On the same day that rumours stated FSG were putting Liverpool up for sale, Manchester City released their financial reports for 2021/22.
In becoming the first Premier League team to boast a roster worth £1bn or more, Manchester City has shown how difficult it will be for Liverpool to compete with them.
This morning, the Etihad club released their financial statements for the 2021/22 season, wherein they won their sixth Premier League championship. Late in the day, The Athletic reported that Liverpool’s owners, Fenway Sports Group, had officially listed the club for sale.
City chairman Khaldoon Al-Mubarak described the past year as “the most successful financial year in the club’s history,” citing record revenues of £613 million (second highest in Premier League history), the first-ever squad in the top flight to cost more than £1 bn., and commercial revenues of £309 million (some £91 m more than that of Liverpool’s in 2020/21). That assertion was supported by their record-breaking earnings of £41.7m.
The results that City have produced highlight the immense task for the rest of the Premier League in keeping up with Pep Guardiola’s side, at a time when the Reds and their owners FSG are being asked to spend considerably in the first-team squad.
After a season in which they reached the Champions League final, came in second to City in the Premier League after a dramatic final day, and won the FA Cup and the League Cup, Liverpool are expected to post record revenues of £602m, commercial revenues of £241.2m, and a profit of around £76m when they publish their accounts for 2021/22 in early 2023.
Off The Pitch estimated City revenues of £610m (off by about £3m), with commercial revenues of roughly £296m (off by £13m). That indicates that the Reds’ numbers are probably an accurate approximation.
Liverpool had a great season last year, but they still couldn’t keep up with Manchester City in terms of commercial revenue despite drawing nearly the same number of fans, winning more money in the Champions League, being more cautious in the transfer market, and having a much larger global fan base than City.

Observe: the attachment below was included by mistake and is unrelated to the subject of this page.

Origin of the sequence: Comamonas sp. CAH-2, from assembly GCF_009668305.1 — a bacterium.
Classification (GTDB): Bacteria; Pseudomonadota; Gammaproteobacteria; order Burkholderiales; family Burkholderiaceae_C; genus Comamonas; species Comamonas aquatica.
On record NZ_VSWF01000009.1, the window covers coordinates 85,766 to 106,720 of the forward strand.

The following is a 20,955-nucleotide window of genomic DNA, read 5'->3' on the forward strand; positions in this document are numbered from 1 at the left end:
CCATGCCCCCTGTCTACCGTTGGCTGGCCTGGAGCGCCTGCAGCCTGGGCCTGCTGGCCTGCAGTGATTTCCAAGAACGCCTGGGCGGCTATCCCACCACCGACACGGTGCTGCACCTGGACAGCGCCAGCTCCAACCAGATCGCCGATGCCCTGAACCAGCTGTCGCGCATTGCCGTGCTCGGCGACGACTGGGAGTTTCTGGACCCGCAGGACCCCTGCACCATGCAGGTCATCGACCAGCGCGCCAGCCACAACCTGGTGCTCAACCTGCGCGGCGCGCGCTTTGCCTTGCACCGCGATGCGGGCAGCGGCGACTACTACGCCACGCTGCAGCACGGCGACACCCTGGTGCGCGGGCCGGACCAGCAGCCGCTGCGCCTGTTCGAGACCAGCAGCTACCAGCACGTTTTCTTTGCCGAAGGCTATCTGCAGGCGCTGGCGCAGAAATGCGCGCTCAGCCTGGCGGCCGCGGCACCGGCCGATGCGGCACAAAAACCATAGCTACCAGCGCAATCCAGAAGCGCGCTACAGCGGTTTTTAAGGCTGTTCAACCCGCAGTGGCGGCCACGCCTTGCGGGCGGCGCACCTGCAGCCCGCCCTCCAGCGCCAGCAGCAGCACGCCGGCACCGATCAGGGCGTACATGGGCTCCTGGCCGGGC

City’s website boasts a whopping 46 worldwide and regional partners, with the success of the commercial operation attributed to the signing of new sponsors and the revival of concerts at Etihad Stadium. There has been a resurgence in concert attendance at Anfield in Liverpool.
City’s record-breaking expenditure of £1.08bn on a Premier League team represents a new high. That’s a whopping £368m more than Liverpool’s £709m in assets.
Payroll costs for City decreased marginally, but new hires like Erling Haaland and Kalvin Phillips are not reflected in the numbers. They had a payroll of £384m in 2021/22, which was £73m more than the Reds’ $311m in 2020/21 (although the Reds’ 2020/21 total is expected to be higher once their 2021/22 accounts are revealed).
City also benefited greatly from transferring players and making money from player sales, two areas in which Liverpool has excelled in recent years. In the most recent financial reports, City’s operational deficit was reduced from £23 million to a profit thanks to the selling of around £68 million in players.
City CEO Ferran Soriano stated in a statement that the club had made £67.7 million from the sale of player registrations, bringing the total made over the last five years to over £250 million.
“This will increase even higher in 2022-23, helped by the greatest ever gross player earnings in Premier League history, both in a summer window and across a calendar year, created by the extraordinary postseason summer of transfer activity.”
City were placed on a UEFA watchlist earlier this year where they would be “monitored closely” after the governing body accused them of violating Financial Fair Play regulations by inflating sponsorship deals in 2020. This decision and City’s ban from European competition were later overturned on appeal to the Court of Arbitration for Sport. The Premier League has not finished its inquiry into them.
Liverpool must continue investing in their first team and exploring new methods to increase their commercial profits and capitalise on their worldwide appeal if they are to keep pace with City. It will be crucial for the Reds to maintain their dominance over City in the Premier League to ensure they maintain their Champions League status, which was worth over £100 million to the club last season.
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